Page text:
Letter from Bernard Roche to MLK

Wednesday, August 16, 1967

Mr. Roche asks Dr. King whether he has considered that whites not only intimidate and murder African Americans, but also each other. He argues that whites don't treat anyone any worse than they treat themselves.

Letter from Morehouse College President to MLK

Saturday, May 7, 1966

Morehouse College President Dr. Benjamin E. Mays appeals to Dr. King to contribute to the school on the occasion of the college?s 100th anniversary.

S.C.L.C's Rev. Bevel Charges U.S. Gov't With Genocide

This article, details the work and beliefs of Reverend James L. Bevel, a Baptist minister and field representative of the Southern Christian Leadership Conference. Bevel claims that the United States Government is committing genocide against Negro people.

The Church

Dr. King writes a note on the Church, calling it the "center of hope."

The Future of Integration

Friday, August 21, 1959

Dr. King discusses the various forms of segregation and the corresponding legislative acts that affect African Americans at the National Convention of the Fellowship of Reconciliation. King also provides details of how he hopes integration will take place.

Citizenship Education Proposal

SCLC's Citizenship Education Program issues a five year proposal for the period between 1965 and 1970. The proposal outlines previous successful activities since the inception of the program.

Address by Rabbi Joachim Prinz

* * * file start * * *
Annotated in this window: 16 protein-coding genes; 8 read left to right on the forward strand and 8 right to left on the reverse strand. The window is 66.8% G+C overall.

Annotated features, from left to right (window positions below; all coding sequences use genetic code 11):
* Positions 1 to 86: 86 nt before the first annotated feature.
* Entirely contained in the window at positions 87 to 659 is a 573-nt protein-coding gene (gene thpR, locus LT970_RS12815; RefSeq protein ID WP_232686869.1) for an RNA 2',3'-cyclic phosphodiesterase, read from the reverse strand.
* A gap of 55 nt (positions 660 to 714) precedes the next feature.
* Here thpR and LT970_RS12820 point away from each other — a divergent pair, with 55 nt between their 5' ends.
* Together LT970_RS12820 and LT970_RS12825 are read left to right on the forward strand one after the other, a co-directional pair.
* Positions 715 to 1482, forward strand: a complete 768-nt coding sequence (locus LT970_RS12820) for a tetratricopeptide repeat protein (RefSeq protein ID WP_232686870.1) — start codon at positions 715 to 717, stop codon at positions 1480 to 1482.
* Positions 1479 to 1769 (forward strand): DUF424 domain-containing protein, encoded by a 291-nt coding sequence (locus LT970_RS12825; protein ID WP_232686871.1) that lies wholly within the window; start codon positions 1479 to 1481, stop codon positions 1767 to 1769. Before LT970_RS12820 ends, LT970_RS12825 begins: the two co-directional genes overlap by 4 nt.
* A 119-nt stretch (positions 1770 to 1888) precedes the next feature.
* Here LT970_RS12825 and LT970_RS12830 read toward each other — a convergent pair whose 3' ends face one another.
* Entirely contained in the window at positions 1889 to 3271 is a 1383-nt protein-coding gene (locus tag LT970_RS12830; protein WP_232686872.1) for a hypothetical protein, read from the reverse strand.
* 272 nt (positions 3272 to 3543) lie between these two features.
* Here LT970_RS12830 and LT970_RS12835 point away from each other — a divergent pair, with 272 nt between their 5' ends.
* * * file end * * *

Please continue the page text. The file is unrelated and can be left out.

Wednesday, August 28, 1963

Rabbi Joachim Prinz's address at the March on Washington focuses on the importance of freedom. He relates the struggle that blacks are currently enduring to the Nazism Jews faced during the reign of Hitler.

Letter from Frank Emspak to MLK

Wednesday, November 3, 1965

Frank Emspak, of the National Coordinating Committee to End the War in Vietnam, invites Dr. King to a convention to speak about his antiwar and pacifism sentiments.

Letter from John Olson to MLK

Friday, January 8, 1965

John F. Olson, a fellow graduate of Boston University School of Theology, inquires about Dr. King's availability to speak at Oklahoma City University.

Letter from Queen N. Lewis to Coretta Scott King

Monday, April 16, 1956

Queen N. Lewis reaches out to Mrs. King to inquire about an upcoming trip to Detroit, Michigan. She mentions that she is a member of a church congregation that donated $1000 to the cause and informs Coretta that there is more she would like to discuss with her at a later date.